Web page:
The description of the lobster filled pasta — served in shellfish nage (a white wine, vegetable and herb broth reduced and thickened with cream or butter), sweet chili sauce and fresh herbs — sounded heavy, but was instead delicate, with natural sweetness from the lobster brightening the dish. The glazed black cod takes a familiar dish and adds black bean relish for a burst of pungency, and is served atop a bed of yu choy (a leafy Chinese green), which complemented the fish perfectly.
The redfish cha ca was an unexpected item on the menu, since it isn’t just inspired by the Vietnamese dish, but is a traditional execution of the classic. The turmeric-marinated redfish on the half shell is topped with dill relish and served with vermicelli, lettuce and nuoc cham (Vietnamese dipping sauce made from a blend of fish sauce, water, sugar and citrus juice.) The fish itself was perfectly cooked, but the defining aromatics of dill and turmeric were so subtle that it was essentially just a really good grilled fish. A better example of redfish cha ca is executive chef-owner Christine Ha’s version at The Blind Goat, which bursts with flavor.
A version of a bone-in ribeye can be ordered at almost every restaurant, but the one at Muse stands out thanks to the addition of garlic confit, crispy herbs and a side of sweet and spicy chili eggplant that almost stole the show from the seasoned Texas Wagyu.
The duck fat fried rice is listed as a side but could easily be a main dish. All the comforting, hominess of a bowl of fried rice is there but with the added elements of duck confit and wild mushrooms. The rich duck yolk and fattiness of the Chinese sausage rendered it a little heavy, but the sweetness of the sausage kept me coming back to it. The grilled shiitakes in broth is a must-order, the wood-grilled fungi are fortified in their own mushroom broth. The meaty shiitakes were soft but still had a bite and were robust with a woodsy flavor.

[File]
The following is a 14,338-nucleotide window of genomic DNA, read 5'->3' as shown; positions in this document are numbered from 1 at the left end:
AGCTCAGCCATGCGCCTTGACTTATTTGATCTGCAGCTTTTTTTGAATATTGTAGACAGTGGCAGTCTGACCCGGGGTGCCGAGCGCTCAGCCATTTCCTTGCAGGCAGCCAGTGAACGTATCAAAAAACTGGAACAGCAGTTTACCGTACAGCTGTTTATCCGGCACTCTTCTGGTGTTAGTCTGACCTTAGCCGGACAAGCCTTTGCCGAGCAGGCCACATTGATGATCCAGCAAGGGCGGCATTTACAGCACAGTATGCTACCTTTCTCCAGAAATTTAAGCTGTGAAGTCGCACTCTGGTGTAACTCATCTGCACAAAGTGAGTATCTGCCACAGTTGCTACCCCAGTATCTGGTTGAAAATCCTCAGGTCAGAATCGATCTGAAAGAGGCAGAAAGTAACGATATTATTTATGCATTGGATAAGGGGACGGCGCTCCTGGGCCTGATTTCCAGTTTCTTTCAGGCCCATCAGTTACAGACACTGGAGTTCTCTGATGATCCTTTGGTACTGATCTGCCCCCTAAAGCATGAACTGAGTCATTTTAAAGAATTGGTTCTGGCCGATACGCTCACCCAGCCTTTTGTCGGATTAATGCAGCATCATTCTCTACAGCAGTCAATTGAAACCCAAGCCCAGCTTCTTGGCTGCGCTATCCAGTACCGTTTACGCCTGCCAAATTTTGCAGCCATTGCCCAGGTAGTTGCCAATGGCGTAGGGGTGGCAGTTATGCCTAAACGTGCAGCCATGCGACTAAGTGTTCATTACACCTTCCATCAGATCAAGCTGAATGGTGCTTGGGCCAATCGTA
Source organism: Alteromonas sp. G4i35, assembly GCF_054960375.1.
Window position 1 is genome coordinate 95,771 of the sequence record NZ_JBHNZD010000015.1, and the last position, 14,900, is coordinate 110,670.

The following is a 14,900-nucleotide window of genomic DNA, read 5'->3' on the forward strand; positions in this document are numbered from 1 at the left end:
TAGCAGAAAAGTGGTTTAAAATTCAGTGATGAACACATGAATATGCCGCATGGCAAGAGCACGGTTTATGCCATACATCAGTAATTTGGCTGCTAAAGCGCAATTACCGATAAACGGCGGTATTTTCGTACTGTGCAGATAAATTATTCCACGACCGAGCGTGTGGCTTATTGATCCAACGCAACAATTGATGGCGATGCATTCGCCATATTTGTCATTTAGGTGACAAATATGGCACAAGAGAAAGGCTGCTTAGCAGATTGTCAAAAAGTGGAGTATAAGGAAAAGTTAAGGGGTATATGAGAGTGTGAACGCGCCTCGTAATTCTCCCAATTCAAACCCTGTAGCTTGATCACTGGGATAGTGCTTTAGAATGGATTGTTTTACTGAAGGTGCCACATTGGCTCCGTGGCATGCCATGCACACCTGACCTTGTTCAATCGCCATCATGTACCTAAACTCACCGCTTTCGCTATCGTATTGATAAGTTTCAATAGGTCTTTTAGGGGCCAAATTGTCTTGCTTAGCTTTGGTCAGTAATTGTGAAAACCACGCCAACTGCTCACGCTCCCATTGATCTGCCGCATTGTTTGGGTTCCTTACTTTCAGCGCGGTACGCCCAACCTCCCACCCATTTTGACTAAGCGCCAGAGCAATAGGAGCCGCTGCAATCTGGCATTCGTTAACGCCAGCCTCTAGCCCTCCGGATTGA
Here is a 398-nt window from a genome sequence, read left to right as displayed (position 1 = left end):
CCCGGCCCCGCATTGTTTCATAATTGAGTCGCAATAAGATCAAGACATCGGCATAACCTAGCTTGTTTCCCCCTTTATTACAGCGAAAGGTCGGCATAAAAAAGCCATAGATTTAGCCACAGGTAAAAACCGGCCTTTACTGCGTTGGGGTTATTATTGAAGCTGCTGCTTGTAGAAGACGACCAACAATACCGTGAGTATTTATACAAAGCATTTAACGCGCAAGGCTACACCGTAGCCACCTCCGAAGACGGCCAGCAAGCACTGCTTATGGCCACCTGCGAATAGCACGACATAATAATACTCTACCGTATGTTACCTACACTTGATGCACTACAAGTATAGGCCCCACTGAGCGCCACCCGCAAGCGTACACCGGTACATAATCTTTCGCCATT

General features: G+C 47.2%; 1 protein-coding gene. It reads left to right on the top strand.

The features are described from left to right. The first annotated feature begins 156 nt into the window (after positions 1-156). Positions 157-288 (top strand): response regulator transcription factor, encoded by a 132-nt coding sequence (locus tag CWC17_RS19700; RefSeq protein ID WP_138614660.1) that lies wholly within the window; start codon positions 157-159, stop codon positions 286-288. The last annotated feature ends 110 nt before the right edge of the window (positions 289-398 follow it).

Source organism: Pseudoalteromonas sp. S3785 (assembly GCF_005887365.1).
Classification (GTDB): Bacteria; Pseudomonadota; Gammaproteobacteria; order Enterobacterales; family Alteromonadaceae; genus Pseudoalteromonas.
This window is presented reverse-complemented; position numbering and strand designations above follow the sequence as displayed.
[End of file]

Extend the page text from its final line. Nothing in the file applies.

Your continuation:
The dessert menu by Lin embraces Asian ingredients, such as lemongrass, jujube (a Chinese date), Thai tea and yuzu (a citrus fruit). The Yuzu Tart, made of sesame shortbread, yuzu curd and toasted meringue, and topped with oolong tea “caviar”, was a favorite. It was visually beautiful and had just enough tartness and sweetness.
The hand-crafted signature cocktails are creative in design and execution. The Japanese Breakfast, a blend of Condesa orange blossom gin, Italicus Rosario di Bergamot (an Italian liquor), Road to Osaka sake and white peach tea, is served from a teapot and set over dry ice to create a stunning effect of which you’ll want to shoot video. Muse also offers 75 selections of wine by the bottle and 20 by the glass, as well as a rotating sake program.
Since its opening, I’ve dined at Muse twice and have tried several dishes and cocktails. While there were a few things that worked better than others, the food overall is excellent and the atmosphere of the space sets the tone for a fun celebration or a date night — provided that you want to get close to your dining companions, If there is one word of warning before dining at Muse, it is that the music is loud and the buzz is lively. It is not a place for a quiet, intimate evening, but it is a worthy destination for the food and the mood.
Muse is currently open for dinner service from 5 to 10 p.m. on Tuesday, Wednesday, Thursday and Sunday and 5 to 11 p.m. on Friday and Saturday, with future plans to debut a rooftop patio and weekend brunch.
Minh Truong is an avid lover of the Houston food scene and has written about it since 2011, starting as a freelance contributor for the Houston Press. She never stops exploring all that Houston has to offer.